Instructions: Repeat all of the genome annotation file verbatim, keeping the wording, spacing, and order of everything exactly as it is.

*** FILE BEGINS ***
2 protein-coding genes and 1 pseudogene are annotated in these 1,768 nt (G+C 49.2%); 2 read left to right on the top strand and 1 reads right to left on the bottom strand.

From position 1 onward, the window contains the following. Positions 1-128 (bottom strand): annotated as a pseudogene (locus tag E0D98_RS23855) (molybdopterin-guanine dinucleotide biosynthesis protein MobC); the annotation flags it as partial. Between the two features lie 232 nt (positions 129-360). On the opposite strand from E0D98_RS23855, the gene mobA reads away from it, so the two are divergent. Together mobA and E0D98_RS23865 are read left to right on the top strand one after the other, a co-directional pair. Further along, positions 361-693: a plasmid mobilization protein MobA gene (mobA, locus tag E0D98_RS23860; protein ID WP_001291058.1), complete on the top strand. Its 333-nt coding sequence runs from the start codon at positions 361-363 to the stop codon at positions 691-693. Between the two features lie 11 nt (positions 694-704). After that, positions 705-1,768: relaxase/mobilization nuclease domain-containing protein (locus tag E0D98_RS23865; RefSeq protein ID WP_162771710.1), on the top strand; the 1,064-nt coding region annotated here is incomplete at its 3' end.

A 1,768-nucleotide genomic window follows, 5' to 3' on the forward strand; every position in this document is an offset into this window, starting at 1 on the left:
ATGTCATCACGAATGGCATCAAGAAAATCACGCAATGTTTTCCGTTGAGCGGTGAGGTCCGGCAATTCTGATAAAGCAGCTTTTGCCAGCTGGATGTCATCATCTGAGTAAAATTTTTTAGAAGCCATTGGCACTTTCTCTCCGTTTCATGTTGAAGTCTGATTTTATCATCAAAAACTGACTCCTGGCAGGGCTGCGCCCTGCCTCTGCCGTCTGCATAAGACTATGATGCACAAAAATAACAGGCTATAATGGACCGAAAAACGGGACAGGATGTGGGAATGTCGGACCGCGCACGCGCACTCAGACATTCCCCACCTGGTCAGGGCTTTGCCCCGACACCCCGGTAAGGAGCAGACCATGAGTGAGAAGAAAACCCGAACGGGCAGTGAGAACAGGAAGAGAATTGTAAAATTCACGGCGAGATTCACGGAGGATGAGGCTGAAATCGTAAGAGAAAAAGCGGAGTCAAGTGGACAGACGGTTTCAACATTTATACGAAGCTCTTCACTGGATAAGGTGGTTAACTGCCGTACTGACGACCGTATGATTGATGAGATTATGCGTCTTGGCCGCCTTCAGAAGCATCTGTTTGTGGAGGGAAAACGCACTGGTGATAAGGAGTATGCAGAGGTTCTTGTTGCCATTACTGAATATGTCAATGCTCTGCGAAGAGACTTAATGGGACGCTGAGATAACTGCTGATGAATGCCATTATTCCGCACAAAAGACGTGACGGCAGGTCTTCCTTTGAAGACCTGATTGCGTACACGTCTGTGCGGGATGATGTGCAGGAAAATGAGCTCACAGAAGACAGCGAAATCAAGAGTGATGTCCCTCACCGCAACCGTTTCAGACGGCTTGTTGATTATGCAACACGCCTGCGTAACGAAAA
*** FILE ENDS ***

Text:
2 protein-coding genes and 1 pseudogene are annotated in these 1,768 nt (G+C 49.2%); 2 read left to right on the top strand and 1 reads right to left on the bottom strand.

From position 1 onward, the window contains the following. Positions 1-128 (bottom strand): annotated as a pseudogene (locus tag E0D98_RS23855) (molybdopterin-guanine dinucleotide biosynthesis protein MobC); the annotation flags it as partial. Between the two features lie 232 nt (positions 129-360). On the opposite strand from E0D98_RS23855, the gene mobA reads away from it, so the two are divergent. Together mobA and E0D98_RS23865 are read left to right on the top strand one after the other, a co-directional pair. Further along, positions 361-693: a plasmid mobilization protein MobA gene (mobA, locus tag E0D98_RS23860; protein ID WP_001291058.1), complete on the top strand. Its 333-nt coding sequence runs from the start codon at positions 361-363 to the stop codon at positions 691-693. Between the two features lie 11 nt (positions 694-704). After that, positions 705-1,768: relaxase/mobilization nuclease domain-containing protein (locus tag E0D98_RS23865; RefSeq protein ID WP_162771710.1), on the top strand; the 1,064-nt coding region annotated here is incomplete at its 3' end.

A 1,768-nucleotide genomic window follows, 5' to 3' on the forward strand; every position in this document is an offset into this window, starting at 1 on the left:
ATGTCATCACGAATGGCATCAAGAAAATCACGCAATGTTTTCCGTTGAGCGGTGAGGTCCGGCAATTCTGATAAAGCAGCTTTTGCCAGCTGGATGTCATCATCTGAGTAAAATTTTTTAGAAGCCATTGGCACTTTCTCTCCGTTTCATGTTGAAGTCTGATTTTATCATCAAAAACTGACTCCTGGCAGGGCTGCGCCCTGCCTCTGCCGTCTGCATAAGACTATGATGCACAAAAATAACAGGCTATAATGGACCGAAAAACGGGACAGGATGTGGGAATGTCGGACCGCGCACGCGCACTCAGACATTCCCCACCTGGTCAGGGCTTTGCCCCGACACCCCGGTAAGGAGCAGACCATGAGTGAGAAGAAAACCCGAACGGGCAGTGAGAACAGGAAGAGAATTGTAAAATTCACGGCGAGATTCACGGAGGATGAGGCTGAAATCGTAAGAGAAAAAGCGGAGTCAAGTGGACAGACGGTTTCAACATTTATACGAAGCTCTTCACTGGATAAGGTGGTTAACTGCCGTACTGACGACCGTATGATTGATGAGATTATGCGTCTTGGCCGCCTTCAGAAGCATCTGTTTGTGGAGGGAAAACGCACTGGTGATAAGGAGTATGCAGAGGTTCTTGTTGCCATTACTGAATATGTCAATGCTCTGCGAAGAGACTTAATGGGACGCTGAGATAACTGCTGATGAATGCCATTATTCCGCACAAAAGACGTGACGGCAGGTCTTCCTTTGAAGACCTGATTGCGTACACGTCTGTGCGGGATGATGTGCAGGAAAATGAGCTCACAGAAGACAGCGAAATCAAGAGTGATGTCCCTCACCGCAACCGTTTCAGACGGCTTGTTGATTATGCAACACGCCTGCGTAACGAAAA